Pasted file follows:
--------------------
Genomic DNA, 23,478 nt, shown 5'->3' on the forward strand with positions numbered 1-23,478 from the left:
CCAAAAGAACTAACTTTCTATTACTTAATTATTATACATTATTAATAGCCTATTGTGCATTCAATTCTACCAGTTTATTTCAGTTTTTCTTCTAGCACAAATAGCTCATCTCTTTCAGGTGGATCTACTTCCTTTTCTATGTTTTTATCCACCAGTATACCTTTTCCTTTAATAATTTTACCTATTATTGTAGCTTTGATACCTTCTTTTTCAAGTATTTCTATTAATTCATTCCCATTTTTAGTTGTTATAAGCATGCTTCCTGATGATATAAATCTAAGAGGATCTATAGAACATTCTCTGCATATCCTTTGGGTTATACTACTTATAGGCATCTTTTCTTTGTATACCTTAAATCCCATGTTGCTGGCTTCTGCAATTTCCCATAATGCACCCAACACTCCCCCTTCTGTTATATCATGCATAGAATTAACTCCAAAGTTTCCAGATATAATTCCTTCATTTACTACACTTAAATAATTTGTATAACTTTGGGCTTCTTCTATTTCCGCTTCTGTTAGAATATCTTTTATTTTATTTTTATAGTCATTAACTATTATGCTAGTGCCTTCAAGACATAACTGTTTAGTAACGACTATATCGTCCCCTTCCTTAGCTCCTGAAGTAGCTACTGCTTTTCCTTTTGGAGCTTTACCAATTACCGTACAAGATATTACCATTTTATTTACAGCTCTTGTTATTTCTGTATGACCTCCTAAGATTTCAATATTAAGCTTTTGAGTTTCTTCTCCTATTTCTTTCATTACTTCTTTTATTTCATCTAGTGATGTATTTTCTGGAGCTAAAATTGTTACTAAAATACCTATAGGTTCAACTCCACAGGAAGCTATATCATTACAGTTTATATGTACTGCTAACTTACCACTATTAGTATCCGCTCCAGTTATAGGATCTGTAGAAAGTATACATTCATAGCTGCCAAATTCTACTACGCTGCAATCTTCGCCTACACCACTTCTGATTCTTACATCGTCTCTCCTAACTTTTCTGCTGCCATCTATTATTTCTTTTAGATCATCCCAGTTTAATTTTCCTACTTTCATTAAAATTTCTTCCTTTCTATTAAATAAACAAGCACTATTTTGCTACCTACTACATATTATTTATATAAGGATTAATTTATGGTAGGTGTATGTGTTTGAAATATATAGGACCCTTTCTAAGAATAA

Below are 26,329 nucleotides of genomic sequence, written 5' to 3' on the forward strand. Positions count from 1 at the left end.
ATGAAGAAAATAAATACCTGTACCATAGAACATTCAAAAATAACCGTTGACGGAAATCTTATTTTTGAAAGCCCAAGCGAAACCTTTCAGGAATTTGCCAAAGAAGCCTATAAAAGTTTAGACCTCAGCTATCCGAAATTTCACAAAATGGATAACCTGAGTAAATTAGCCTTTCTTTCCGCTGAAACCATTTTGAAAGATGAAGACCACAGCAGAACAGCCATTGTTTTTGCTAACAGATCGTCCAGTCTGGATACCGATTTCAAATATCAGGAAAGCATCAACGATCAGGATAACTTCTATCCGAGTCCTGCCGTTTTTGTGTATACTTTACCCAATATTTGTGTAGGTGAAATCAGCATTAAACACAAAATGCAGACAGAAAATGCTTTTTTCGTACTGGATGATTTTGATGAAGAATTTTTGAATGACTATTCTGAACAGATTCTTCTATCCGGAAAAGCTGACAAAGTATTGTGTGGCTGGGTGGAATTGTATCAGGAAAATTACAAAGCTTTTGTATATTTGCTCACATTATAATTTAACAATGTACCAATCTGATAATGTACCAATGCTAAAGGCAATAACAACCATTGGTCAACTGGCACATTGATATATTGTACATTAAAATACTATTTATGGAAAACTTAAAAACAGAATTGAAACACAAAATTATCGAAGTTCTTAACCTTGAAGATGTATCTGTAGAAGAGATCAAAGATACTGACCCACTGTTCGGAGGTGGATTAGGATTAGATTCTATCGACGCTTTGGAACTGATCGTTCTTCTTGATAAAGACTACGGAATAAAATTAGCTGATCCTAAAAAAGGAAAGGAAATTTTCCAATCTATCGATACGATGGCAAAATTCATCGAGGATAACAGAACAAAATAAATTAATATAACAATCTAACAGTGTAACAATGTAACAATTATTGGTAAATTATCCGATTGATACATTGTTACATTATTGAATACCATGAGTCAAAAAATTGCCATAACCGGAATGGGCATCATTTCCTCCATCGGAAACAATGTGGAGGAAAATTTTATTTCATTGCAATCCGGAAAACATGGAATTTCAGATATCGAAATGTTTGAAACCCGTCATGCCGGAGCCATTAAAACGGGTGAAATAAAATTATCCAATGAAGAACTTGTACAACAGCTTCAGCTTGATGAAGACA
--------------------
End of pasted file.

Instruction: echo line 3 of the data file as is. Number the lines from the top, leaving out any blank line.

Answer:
Below are 26,329 nucleotides of genomic sequence, written 5' to 3' on the forward strand. Positions count from 1 at the left end.